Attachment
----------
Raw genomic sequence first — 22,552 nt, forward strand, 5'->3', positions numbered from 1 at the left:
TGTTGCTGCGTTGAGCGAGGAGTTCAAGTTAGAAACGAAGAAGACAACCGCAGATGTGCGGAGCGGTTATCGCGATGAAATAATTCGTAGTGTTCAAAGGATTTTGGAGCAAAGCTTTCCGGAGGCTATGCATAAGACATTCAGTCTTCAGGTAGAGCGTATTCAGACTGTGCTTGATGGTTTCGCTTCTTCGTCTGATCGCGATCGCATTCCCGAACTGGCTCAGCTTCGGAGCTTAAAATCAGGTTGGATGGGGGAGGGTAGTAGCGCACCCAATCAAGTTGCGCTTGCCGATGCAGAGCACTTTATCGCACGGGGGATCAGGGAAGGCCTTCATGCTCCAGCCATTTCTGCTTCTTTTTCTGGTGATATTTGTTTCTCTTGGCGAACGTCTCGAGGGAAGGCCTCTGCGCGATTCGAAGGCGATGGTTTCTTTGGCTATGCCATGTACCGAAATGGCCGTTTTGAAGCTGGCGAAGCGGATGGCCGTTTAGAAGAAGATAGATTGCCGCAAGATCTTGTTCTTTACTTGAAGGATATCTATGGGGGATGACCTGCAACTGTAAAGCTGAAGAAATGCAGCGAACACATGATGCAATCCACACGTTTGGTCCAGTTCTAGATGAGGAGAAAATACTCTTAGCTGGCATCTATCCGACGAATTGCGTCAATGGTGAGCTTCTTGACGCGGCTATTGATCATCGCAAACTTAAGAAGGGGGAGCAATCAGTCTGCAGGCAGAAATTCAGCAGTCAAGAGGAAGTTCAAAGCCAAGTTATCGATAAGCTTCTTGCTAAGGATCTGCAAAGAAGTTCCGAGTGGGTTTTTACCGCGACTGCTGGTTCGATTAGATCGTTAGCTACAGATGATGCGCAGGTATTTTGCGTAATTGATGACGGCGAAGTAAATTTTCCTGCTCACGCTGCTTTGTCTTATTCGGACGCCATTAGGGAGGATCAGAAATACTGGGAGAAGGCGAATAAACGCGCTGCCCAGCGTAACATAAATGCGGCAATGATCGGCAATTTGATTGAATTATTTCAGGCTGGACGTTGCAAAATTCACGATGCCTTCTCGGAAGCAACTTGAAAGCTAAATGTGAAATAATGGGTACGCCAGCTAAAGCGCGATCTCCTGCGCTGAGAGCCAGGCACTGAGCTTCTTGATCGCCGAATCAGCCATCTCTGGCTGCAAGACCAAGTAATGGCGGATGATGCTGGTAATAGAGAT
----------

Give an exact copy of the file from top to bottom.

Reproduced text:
Raw genomic sequence first — 22,552 nt, forward strand, 5'->3', positions numbered from 1 at the left:
TGTTGCTGCGTTGAGCGAGGAGTTCAAGTTAGAAACGAAGAAGACAACCGCAGATGTGCGGAGCGGTTATCGCGATGAAATAATTCGTAGTGTTCAAAGGATTTTGGAGCAAAGCTTTCCGGAGGCTATGCATAAGACATTCAGTCTTCAGGTAGAGCGTATTCAGACTGTGCTTGATGGTTTCGCTTCTTCGTCTGATCGCGATCGCATTCCCGAACTGGCTCAGCTTCGGAGCTTAAAATCAGGTTGGATGGGGGAGGGTAGTAGCGCACCCAATCAAGTTGCGCTTGCCGATGCAGAGCACTTTATCGCACGGGGGATCAGGGAAGGCCTTCATGCTCCAGCCATTTCTGCTTCTTTTTCTGGTGATATTTGTTTCTCTTGGCGAACGTCTCGAGGGAAGGCCTCTGCGCGATTCGAAGGCGATGGTTTCTTTGGCTATGCCATGTACCGAAATGGCCGTTTTGAAGCTGGCGAAGCGGATGGCCGTTTAGAAGAAGATAGATTGCCGCAAGATCTTGTTCTTTACTTGAAGGATATCTATGGGGGATGACCTGCAACTGTAAAGCTGAAGAAATGCAGCGAACACATGATGCAATCCACACGTTTGGTCCAGTTCTAGATGAGGAGAAAATACTCTTAGCTGGCATCTATCCGACGAATTGCGTCAATGGTGAGCTTCTTGACGCGGCTATTGATCATCGCAAACTTAAGAAGGGGGAGCAATCAGTCTGCAGGCAGAAATTCAGCAGTCAAGAGGAAGTTCAAAGCCAAGTTATCGATAAGCTTCTTGCTAAGGATCTGCAAAGAAGTTCCGAGTGGGTTTTTACCGCGACTGCTGGTTCGATTAGATCGTTAGCTACAGATGATGCGCAGGTATTTTGCGTAATTGATGACGGCGAAGTAAATTTTCCTGCTCACGCTGCTTTGTCTTATTCGGACGCCATTAGGGAGGATCAGAAATACTGGGAGAAGGCGAATAAACGCGCTGCCCAGCGTAACATAAATGCGGCAATGATCGGCAATTTGATTGAATTATTTCAGGCTGGACGTTGCAAAATTCACGATGCCTTCTCGGAAGCAACTTGAAAGCTAAATGTGAAATAATGGGTACGCCAGCTAAAGCGCGATCTCCTGCGCTGAGAGCCAGGCACTGAGCTTCTTGATCGCCGAATCAGCCATCTCTGGCTGCAAGACCAAGTAATGGCGGATGATGCTGGTAATAGAGAT